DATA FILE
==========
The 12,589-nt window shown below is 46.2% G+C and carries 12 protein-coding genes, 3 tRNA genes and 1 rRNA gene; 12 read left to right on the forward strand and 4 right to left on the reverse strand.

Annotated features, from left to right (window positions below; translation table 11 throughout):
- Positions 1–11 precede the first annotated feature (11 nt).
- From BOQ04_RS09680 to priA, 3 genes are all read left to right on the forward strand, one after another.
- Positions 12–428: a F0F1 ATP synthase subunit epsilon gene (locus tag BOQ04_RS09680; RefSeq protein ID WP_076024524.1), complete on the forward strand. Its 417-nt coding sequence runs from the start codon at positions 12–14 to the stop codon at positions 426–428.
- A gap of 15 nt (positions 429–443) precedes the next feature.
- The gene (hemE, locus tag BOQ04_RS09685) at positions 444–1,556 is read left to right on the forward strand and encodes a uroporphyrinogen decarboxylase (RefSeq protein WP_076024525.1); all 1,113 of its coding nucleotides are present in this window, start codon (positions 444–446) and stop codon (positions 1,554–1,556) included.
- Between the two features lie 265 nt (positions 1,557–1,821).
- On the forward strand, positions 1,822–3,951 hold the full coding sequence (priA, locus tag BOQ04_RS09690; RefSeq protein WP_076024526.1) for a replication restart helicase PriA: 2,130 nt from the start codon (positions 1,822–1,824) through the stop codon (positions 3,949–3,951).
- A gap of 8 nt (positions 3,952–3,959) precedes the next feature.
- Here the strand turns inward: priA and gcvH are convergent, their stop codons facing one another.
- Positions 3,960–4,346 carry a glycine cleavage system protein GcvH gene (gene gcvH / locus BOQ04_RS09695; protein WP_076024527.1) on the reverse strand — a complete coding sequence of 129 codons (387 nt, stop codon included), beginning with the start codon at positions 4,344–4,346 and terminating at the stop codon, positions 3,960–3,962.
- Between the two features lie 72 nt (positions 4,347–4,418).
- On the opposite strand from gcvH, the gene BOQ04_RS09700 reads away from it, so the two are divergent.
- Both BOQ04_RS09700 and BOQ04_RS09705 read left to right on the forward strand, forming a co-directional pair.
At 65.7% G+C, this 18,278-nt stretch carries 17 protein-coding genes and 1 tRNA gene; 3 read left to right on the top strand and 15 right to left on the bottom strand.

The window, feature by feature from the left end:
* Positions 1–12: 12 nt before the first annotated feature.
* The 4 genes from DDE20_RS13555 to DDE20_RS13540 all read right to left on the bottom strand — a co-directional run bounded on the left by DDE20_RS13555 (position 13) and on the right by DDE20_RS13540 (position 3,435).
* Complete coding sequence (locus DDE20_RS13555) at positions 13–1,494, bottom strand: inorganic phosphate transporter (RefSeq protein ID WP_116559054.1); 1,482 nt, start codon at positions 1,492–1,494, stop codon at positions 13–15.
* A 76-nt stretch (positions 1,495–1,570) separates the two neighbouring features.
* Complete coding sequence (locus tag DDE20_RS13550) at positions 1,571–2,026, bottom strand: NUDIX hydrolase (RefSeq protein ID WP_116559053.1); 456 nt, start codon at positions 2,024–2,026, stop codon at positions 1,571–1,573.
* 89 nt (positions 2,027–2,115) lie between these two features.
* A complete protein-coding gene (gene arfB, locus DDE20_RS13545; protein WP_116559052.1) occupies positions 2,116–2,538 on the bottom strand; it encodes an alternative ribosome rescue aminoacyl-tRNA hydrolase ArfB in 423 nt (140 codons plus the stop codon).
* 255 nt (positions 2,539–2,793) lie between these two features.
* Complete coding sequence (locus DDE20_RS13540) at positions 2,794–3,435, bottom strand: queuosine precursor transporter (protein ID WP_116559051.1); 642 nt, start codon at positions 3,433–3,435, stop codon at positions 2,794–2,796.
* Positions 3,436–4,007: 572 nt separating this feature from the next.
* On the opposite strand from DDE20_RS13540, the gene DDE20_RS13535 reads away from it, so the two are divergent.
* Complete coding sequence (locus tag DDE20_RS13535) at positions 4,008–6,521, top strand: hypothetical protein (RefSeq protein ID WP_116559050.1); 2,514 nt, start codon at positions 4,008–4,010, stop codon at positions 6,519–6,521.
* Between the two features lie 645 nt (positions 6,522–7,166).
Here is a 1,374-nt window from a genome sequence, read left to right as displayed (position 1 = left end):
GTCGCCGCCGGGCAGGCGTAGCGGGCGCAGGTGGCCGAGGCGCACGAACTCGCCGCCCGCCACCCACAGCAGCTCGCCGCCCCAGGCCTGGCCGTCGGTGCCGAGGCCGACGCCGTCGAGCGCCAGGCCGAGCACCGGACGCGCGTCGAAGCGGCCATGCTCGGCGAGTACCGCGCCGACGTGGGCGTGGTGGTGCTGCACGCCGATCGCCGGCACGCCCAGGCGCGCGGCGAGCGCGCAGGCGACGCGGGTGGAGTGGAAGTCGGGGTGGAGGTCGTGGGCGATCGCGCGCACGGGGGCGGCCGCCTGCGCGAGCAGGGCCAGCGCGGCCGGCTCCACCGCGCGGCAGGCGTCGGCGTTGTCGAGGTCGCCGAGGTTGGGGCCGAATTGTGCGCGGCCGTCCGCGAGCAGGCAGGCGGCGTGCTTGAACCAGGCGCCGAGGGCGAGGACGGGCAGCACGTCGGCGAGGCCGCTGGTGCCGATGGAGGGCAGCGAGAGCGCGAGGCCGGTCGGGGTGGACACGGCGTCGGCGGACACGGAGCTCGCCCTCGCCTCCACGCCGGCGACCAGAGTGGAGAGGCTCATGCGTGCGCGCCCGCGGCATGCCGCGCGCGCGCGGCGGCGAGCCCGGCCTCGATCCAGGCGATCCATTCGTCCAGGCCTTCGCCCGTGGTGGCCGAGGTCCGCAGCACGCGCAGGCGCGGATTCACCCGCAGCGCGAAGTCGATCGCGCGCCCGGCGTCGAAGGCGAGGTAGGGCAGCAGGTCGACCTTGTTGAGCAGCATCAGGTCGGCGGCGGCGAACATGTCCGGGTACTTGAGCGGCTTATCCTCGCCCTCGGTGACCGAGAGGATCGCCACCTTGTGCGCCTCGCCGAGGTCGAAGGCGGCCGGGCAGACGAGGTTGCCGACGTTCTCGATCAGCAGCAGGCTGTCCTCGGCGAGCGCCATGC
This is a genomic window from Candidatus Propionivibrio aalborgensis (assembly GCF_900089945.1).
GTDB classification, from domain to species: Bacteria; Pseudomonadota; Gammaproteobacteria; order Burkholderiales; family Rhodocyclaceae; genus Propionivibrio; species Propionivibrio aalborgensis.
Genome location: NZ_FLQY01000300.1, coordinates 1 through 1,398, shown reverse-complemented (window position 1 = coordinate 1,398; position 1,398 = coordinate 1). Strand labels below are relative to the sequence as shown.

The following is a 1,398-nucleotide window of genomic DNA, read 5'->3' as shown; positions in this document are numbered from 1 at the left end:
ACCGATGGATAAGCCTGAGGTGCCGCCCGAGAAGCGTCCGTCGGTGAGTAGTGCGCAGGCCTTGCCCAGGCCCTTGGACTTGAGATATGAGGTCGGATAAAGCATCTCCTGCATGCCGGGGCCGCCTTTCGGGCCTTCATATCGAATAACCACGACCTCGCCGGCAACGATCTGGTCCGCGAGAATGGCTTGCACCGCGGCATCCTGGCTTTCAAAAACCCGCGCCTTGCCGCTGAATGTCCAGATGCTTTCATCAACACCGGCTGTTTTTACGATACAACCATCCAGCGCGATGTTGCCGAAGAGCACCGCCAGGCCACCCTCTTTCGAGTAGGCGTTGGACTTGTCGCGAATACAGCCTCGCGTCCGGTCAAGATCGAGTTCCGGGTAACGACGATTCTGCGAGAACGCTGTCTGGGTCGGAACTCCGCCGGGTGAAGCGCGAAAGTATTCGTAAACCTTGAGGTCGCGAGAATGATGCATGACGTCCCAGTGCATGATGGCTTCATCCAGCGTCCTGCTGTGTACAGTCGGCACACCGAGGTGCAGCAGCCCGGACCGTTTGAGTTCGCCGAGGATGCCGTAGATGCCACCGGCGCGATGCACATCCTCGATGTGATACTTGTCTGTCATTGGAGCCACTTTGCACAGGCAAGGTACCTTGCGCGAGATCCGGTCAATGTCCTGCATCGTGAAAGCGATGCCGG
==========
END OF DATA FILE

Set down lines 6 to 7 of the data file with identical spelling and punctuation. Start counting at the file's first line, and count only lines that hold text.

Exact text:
- A gap of 15 nt (positions 429–443) precedes the next feature.
- The gene (hemE, locus tag BOQ04_RS09685) at positions 444–1,556 is read left to right on the forward strand and encodes a uroporphyrinogen decarboxylase (RefSeq protein WP_076024525.1); all 1,113 of its coding nucleotides are present in this window, start codon (positions 444–446) and stop codon (positions 1,554–1,556) included.